The Bank of Italy has raised its 4-year GDP growth forecast for the country by an average of 0.1 percent a year between 2017 and 2020. In a note released on Friday the Italian central bank said that it projected Italy’s gross domestic product to grow by a seasonally adjusted rate of 1.6 percent in 2017, 1.4 percent next year, and by 1.3 percent in 2019 and 2020. The report paints a slightly rosier picture than the figures the European Commission’s macro-economic forecast, published in November, which projected GDP growth of 1.5 percent in 2017, 1.3 percent next year, and just one percent in 2019.
The Italian central bank’s report sees the employment rate rising by 4 percent between 2017 and 2020, with the rate of unemployment falling to 10.5 percent in 2020 from the 11.7 percent registered in 2016.The bank said that Italian economic activity will be driven by domestic demand over the next four years with an expansion in household expenditure due to growth in real disposable income.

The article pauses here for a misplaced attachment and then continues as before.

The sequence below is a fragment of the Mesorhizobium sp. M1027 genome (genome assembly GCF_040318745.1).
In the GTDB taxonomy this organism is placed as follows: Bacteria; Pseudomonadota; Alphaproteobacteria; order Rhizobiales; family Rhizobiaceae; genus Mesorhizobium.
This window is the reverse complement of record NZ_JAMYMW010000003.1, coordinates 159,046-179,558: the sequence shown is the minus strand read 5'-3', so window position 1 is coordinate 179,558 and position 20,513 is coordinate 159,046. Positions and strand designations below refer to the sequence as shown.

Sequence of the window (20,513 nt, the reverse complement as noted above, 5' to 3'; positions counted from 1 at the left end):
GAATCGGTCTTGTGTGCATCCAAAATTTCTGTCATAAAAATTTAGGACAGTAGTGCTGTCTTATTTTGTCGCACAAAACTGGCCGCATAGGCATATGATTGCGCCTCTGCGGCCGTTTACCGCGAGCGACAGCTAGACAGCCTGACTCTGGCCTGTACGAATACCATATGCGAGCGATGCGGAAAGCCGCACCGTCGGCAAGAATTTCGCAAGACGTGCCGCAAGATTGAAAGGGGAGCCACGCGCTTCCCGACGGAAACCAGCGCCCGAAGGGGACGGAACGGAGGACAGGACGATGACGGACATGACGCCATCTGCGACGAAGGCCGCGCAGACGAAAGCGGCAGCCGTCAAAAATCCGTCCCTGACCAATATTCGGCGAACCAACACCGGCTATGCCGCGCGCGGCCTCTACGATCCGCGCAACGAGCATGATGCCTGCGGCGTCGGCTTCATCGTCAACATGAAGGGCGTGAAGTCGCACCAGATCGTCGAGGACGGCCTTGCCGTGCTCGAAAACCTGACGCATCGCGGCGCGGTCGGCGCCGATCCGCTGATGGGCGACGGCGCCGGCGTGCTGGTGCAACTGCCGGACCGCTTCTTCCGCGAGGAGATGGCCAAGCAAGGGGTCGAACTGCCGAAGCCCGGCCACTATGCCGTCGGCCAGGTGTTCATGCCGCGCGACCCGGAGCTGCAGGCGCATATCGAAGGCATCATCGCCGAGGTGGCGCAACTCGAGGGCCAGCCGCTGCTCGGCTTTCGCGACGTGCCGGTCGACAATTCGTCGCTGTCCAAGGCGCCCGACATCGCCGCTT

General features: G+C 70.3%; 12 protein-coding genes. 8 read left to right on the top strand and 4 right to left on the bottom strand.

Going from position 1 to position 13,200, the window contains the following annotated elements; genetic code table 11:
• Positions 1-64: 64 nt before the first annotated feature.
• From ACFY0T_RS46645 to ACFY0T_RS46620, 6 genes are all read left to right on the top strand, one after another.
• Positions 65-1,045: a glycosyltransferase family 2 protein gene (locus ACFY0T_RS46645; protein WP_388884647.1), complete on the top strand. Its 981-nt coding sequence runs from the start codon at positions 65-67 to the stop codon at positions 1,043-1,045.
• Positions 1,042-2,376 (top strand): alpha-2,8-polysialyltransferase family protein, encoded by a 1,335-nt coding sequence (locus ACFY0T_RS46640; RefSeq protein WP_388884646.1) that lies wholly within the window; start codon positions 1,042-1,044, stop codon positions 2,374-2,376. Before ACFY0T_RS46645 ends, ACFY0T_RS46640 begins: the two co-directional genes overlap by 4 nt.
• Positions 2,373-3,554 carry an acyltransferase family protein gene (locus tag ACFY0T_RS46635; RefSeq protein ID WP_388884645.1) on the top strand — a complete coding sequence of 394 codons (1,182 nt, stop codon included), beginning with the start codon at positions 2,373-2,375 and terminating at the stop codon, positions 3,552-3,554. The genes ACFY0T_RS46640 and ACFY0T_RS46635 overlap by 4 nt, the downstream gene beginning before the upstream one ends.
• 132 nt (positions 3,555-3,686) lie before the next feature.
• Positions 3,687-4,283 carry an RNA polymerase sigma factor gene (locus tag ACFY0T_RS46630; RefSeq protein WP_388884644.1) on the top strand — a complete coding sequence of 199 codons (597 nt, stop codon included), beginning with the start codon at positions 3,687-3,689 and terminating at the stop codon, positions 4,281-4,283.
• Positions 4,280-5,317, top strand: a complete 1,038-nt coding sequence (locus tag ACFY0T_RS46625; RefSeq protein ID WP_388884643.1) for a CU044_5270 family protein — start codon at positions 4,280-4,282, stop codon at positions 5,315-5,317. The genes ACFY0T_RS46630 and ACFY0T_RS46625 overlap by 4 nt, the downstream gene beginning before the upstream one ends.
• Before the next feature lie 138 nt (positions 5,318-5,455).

A “consolidation of the global cyclical recovery” and “accommodating monetary and financial conditions” are also expected to bolster the national economy. The figures are based on “more favorable outlooks” on foreign and domestic demand as well as interest rates, the report said. However, the Bank warned that “rising geopolitical tensions” could hamper the global economic recovery.
The economic outlook projected by the bank will form part of the political backdrop against which Italians will go to the polls in a general election next year. According to Repubblica, Italian President Sergio Mattarella has agreed with the country’s main political parties that the vote should be held on March 4. Although this has yet to be confirmed the elections must take place before May 20th, according to the Constitution.